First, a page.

Binge drinking was also ranked within the worst 20% of wards in England with the highest proportion of individuals who binge drink weekly.
Prevalence of depression in the ward was ranked among the best 10.5-21% of wards (STPCT 2006/07). People of the district received more incapacity benefit for mental health/behaviour disorders than in any other district within England (STPCT 2006/07. It is estimated that 1 in 10 children between the ages of 5 and 16 has a recognisable mental disorder, with boys being more prone to mental illness. It is also thought that children from single parent households are more prone to mental disorders (ONS 2004).
It was difficult to find accurate ward data when completing this part of the health needs assessment. By going on data for the district as a whole may not necessarily mean it's a common theme in this ward. Had data from GP's been in the public domain a more complete and accurate picture may have been given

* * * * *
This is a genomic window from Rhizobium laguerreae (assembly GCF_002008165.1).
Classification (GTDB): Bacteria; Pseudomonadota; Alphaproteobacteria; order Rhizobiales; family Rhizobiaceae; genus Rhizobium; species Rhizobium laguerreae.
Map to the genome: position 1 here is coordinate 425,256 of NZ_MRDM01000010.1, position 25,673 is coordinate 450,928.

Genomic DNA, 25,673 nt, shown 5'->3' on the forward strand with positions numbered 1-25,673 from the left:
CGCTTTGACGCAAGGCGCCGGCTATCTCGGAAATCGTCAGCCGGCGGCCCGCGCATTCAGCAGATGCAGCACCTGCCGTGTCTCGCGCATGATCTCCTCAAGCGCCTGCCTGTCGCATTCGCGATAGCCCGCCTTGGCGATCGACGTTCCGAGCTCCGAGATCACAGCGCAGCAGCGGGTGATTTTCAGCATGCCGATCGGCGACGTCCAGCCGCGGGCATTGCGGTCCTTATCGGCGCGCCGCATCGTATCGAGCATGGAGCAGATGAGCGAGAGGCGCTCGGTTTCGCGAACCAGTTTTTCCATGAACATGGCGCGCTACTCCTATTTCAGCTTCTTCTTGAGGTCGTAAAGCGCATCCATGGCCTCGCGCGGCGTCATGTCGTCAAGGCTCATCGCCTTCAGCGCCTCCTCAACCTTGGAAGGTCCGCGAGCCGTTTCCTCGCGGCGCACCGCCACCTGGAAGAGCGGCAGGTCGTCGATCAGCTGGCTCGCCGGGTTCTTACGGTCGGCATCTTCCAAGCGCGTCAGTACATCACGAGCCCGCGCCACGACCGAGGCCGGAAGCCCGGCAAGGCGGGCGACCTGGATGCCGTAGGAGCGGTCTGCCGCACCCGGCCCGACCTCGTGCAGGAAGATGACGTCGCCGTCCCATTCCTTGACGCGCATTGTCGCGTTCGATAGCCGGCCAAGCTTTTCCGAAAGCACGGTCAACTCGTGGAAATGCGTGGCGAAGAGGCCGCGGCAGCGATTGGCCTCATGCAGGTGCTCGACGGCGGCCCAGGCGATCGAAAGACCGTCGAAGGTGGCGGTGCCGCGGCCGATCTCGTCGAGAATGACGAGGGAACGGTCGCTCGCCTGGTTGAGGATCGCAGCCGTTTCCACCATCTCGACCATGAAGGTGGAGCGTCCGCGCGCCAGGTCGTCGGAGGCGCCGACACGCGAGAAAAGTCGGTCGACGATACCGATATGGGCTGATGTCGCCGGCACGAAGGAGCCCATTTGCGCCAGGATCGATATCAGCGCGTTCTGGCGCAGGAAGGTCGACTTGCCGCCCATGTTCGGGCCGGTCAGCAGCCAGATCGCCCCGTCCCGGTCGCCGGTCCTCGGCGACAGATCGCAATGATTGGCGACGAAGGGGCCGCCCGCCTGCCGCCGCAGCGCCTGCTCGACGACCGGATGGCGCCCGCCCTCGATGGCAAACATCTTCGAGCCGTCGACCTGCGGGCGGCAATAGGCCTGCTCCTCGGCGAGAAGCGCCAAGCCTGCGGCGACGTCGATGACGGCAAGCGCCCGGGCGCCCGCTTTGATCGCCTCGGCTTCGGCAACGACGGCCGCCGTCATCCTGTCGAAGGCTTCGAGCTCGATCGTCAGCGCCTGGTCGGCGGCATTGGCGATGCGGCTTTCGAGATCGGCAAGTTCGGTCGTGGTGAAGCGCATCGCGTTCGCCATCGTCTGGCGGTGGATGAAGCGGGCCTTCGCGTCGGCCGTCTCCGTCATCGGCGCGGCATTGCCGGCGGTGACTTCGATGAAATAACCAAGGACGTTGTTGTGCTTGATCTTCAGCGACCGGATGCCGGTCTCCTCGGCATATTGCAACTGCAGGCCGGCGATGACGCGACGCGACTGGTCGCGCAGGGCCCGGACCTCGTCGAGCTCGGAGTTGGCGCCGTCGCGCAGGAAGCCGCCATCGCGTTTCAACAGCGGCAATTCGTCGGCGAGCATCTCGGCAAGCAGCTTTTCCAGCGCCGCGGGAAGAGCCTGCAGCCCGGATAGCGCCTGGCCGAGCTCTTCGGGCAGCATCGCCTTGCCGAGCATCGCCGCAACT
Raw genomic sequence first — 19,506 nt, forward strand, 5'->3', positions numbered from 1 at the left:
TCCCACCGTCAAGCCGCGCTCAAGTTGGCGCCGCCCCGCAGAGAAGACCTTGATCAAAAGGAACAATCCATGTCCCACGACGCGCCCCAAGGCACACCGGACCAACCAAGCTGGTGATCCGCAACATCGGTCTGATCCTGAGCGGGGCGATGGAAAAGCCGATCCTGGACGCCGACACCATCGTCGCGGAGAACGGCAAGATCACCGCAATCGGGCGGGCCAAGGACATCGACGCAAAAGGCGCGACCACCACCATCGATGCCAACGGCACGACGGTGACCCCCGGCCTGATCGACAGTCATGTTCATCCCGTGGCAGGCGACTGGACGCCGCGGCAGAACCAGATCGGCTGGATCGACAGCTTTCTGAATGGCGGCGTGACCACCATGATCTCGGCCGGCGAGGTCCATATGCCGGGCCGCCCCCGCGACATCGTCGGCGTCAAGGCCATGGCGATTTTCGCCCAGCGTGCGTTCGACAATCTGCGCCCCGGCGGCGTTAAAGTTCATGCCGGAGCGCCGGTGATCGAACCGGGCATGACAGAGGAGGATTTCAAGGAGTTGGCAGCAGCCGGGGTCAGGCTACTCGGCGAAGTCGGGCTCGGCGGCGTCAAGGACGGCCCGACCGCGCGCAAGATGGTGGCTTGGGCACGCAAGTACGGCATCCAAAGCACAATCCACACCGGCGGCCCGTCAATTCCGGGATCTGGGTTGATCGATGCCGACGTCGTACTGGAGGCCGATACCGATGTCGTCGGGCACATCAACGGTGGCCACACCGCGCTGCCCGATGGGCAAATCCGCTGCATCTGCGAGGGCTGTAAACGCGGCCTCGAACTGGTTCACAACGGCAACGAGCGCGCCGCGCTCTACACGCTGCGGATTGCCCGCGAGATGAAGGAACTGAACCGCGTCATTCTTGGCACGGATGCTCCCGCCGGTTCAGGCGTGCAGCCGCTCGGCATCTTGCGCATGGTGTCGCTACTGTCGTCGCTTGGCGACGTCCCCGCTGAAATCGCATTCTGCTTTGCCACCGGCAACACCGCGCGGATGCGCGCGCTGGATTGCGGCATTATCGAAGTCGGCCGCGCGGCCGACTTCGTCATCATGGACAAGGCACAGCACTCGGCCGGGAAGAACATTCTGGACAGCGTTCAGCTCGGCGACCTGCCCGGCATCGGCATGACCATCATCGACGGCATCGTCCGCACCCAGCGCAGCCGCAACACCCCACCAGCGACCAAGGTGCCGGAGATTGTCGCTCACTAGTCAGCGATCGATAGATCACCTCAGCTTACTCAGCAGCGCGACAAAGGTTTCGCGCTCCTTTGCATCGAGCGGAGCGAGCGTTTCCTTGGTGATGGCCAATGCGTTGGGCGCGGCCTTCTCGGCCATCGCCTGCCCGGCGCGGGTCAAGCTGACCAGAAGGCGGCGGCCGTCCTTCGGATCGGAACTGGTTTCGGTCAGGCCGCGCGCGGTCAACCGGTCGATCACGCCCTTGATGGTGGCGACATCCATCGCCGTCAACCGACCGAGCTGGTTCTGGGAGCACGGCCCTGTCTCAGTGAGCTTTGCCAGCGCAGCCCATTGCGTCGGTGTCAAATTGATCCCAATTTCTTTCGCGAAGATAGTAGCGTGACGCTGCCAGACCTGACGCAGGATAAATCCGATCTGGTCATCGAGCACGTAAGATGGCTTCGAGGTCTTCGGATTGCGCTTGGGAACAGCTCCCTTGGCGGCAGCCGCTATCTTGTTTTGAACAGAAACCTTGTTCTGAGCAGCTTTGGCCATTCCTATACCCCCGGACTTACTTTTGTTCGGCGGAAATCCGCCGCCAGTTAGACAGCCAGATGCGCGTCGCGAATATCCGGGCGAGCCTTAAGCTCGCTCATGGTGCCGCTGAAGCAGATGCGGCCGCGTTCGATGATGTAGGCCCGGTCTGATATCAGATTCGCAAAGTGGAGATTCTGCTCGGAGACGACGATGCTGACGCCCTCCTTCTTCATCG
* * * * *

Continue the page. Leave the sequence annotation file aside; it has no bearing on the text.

From observed practice most people live in two bedroomed converted properties which were originally single story houses which have then been built upwards and extended out the back of the house. There are
4800 house holds in the ward with 41% of the population live in rented or council property 10.25% higher than the national average. Due to the type of properties on offer in the ward there is a lot of social movement in and out of the local towns surrounding the ward. Housing isn't offered on a point system from the council but on a swap for swap basis (Local Authority 2008).
The number of households with access to a car or a van is 34.7 percent. This is lower than the national average by 6.64%. The figure do however show that the percentage is higher than within the district and the north east by an average of 15.7%. Data from the 1991 census (Phillimore et al 1994) and 2001 census (ONS 2008) shows that they has been a 13.9% increase in car or van ownership. If up to data had been available it would have been interesting to see how different again this was after eight years.